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Anti-value investing

Value Investing has few followers in India, but that's something that needs to change as our equity markets evolve

Few weeks ago, we interviewed Bharat Shah of ASK Group. I've followed Shah as an investment manager for close to two decades, back in the days when he was first making his name as a fund manager. In fact, when I launched Value Research's first magazine, 'Mutual Fund Insight' twelve years ago, Shah's interview was in the first issue.

Like all investment managers he has had his ups and downs. However, his evaluation of-and enthusiasm for-inherently optimistic situations in the markets is noteworthy. In this interview, he lays down his case for why India is on the verge of breaking out into the biggest and longest ever sustained rise in the equity markets. Shah says that the kind of growth and equity returns that we are about to see has never been seen before in India. He paints a most optimistic picture, whose implication is that for ten years, corporate profits and stock prices will grow at about 15-20 per cent a year.

The implications of 20 per cent growth for ten years are interesting, to say the least. It implies that the BSE Sensex will be at about 1.5 lakh points in 2024. But Shah doesn't just throw out a number, he actually does build a case for it. For the most part, I agree with his logic. However, I believe that there's another trend whose time is coming.

The other day, on the Business Insider website, I came across an article with the rather provocative headline, '30 Years Ago, Warren Buffett Gave Away The Secret To Good Investing And Correctly Predicted No One Would Listen'. This secret that Warren Buffett gave away had first been given away 50 years before that by Benjamin Graham, when he and his collaborator David Dodd published their book Security Analysis.

Even though 80 years have gone by, the basic principle that can be derived from this book stays just as true, and just as thoroughly ignored by investors, which is Value Investing. Or, as Buffett puts it, "...the search for discrepancies between the value of a business and the price of small pieces of that business in that market." Value Investing has few followers in India, but that's something that needs to change as our equity markets evolve. For long, equity investing in India has mostly been about chasing growth. Even our largest companies often grew at a pace when it became appeared to be less important to try and guess the inherent value of the business simply because that value could change so rapidly.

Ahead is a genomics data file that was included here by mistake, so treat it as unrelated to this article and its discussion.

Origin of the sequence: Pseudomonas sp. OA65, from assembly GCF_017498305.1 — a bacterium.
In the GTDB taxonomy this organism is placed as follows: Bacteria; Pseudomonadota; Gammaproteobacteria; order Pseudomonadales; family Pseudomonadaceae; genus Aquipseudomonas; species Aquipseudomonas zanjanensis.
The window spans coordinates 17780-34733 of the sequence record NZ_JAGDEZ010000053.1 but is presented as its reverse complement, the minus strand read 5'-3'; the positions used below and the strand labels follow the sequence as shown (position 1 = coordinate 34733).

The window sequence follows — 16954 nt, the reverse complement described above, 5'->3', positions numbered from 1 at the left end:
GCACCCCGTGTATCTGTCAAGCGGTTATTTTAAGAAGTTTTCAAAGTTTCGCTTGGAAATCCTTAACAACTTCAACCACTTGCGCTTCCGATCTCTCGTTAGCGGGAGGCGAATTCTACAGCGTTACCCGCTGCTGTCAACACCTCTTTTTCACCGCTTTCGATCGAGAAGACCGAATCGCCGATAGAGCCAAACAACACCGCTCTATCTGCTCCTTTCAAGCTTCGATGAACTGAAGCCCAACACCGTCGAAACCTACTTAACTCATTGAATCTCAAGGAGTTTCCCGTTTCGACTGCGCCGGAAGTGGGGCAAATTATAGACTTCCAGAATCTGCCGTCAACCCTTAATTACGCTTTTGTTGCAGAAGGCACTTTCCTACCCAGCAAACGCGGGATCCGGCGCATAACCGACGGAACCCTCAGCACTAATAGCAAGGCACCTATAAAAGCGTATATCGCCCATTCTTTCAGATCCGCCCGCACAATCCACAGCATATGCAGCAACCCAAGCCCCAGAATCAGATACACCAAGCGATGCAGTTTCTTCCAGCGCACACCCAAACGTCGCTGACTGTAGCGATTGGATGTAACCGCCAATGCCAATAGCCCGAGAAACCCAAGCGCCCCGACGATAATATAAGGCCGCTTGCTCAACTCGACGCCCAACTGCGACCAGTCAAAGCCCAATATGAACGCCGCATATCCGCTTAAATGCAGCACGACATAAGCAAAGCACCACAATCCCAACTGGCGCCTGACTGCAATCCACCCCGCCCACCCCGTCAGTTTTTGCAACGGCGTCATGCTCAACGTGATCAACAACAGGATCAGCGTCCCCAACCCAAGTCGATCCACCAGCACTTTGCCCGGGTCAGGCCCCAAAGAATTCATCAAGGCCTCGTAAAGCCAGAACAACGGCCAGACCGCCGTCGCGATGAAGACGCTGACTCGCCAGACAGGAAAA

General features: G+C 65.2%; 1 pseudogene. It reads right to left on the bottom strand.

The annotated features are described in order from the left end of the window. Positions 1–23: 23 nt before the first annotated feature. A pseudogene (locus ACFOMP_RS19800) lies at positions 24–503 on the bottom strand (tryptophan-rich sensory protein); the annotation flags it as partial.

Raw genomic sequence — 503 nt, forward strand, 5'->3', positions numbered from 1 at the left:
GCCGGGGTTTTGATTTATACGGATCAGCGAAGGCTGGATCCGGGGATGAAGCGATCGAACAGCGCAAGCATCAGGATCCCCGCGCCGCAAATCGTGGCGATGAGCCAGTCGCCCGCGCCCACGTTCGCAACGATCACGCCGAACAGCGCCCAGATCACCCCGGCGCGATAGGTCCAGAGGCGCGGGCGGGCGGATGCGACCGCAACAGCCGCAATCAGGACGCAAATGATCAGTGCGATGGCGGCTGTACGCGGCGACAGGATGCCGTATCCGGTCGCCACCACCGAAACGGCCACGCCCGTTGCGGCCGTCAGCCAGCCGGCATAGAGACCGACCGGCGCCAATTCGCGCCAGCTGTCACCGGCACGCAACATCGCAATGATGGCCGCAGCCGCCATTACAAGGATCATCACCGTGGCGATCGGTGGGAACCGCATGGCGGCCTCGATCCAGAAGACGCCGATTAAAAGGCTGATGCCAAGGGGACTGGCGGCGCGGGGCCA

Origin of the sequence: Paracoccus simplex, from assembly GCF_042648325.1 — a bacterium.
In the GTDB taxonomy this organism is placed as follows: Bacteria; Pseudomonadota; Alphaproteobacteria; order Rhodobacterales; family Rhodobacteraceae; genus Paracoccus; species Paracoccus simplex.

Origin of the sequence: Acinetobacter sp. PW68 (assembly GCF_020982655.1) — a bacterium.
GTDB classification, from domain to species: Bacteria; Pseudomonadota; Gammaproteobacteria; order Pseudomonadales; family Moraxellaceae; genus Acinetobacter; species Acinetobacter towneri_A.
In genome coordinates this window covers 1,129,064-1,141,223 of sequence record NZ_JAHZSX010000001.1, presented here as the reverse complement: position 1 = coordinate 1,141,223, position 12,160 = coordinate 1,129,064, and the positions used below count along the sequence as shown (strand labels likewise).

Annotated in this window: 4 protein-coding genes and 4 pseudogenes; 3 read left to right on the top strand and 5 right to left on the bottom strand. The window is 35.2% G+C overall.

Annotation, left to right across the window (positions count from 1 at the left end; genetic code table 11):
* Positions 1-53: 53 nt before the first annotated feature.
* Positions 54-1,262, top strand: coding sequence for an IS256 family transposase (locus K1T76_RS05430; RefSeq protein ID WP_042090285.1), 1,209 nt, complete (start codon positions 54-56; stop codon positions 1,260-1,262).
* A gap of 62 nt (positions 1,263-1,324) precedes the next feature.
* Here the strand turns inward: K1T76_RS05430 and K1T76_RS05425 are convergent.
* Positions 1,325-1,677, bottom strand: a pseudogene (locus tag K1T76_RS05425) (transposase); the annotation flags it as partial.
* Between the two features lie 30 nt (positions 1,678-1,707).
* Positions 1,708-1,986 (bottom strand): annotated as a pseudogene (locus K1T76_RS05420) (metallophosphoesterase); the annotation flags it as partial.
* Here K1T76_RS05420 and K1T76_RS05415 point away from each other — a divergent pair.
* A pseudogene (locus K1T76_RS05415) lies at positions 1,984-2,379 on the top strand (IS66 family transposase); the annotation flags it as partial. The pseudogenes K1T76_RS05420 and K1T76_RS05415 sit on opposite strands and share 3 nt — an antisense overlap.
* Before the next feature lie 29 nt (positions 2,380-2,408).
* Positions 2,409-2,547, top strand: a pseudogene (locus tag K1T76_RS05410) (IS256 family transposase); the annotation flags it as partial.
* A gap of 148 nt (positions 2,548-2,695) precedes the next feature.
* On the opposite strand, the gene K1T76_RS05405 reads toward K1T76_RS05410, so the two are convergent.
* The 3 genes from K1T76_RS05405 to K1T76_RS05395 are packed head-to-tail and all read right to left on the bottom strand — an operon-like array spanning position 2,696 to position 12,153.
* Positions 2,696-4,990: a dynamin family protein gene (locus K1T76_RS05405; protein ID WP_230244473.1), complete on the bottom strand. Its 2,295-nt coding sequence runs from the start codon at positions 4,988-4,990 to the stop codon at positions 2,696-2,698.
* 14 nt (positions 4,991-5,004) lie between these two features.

However, I believe those days are gone forever. A sensible focus on the underlying business, as well as a fair evaluation of its intrinsic value is now indispensable for the Indian equity investor. It's often said that a rising tide lifts all boats, but many of the boats are too leaky to stay afloat no matter how high the tide rises.

The most extreme 'anti-value' investing that appears to be going on in India is in e-commerce and related fields. Here, in what is a throwback to the worst excesses of the dotcom era, we have Venture Capitalists throwing thousands of crores of rupees at businesses that have no easy way to profitability. It takes my mind back to India's original high-profile ecommerce portal, one jaldi.com which was run by a company called KLG Systel during the boom. KLG Systel was liquidated a few days back.

Will the current e-commerce darlings eventually face the same fate? Given their CEO's open disdain for profits, the tenets of value investing say that they might.